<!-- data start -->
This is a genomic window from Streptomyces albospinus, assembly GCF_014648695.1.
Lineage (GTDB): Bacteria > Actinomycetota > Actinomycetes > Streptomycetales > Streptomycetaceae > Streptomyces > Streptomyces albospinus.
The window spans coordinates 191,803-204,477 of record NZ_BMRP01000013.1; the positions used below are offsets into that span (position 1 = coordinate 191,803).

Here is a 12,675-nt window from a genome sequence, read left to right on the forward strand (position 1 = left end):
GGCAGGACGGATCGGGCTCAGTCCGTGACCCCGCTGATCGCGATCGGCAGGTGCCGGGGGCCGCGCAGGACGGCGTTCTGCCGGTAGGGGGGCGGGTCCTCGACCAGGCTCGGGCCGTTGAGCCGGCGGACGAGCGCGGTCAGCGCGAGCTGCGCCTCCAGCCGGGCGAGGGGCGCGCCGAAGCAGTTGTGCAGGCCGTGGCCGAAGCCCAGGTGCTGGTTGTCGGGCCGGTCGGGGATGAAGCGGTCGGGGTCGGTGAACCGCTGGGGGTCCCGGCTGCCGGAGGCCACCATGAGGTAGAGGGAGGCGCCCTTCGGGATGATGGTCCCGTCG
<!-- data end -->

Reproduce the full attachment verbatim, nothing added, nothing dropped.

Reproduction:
This is a genomic window from Streptomyces albospinus, assembly GCF_014648695.1.
Lineage (GTDB): Bacteria > Actinomycetota > Actinomycetes > Streptomycetales > Streptomycetaceae > Streptomyces > Streptomyces albospinus.
The window spans coordinates 191,803-204,477 of record NZ_BMRP01000013.1; the positions used below are offsets into that span (position 1 = coordinate 191,803).

Here is a 12,675-nt window from a genome sequence, read left to right on the forward strand (position 1 = left end):
GGCAGGACGGATCGGGCTCAGTCCGTGACCCCGCTGATCGCGATCGGCAGGTGCCGGGGGCCGCGCAGGACGGCGTTCTGCCGGTAGGGGGGCGGGTCCTCGACCAGGCTCGGGCCGTTGAGCCGGCGGACGAGCGCGGTCAGCGCGAGCTGCGCCTCCAGCCGGGCGAGGGGCGCGCCGAAGCAGTTGTGCAGGCCGTGGCCGAAGCCCAGGTGCTGGTTGTCGGGCCGGTCGGGGATGAAGCGGTCGGGGTCGGTGAACCGCTGGGGGTCCCGGCTGCCGGAGGCCACCATGAGGTAGAGGGAGGCGCCCTTCGGGATGATGGTCCCGTCG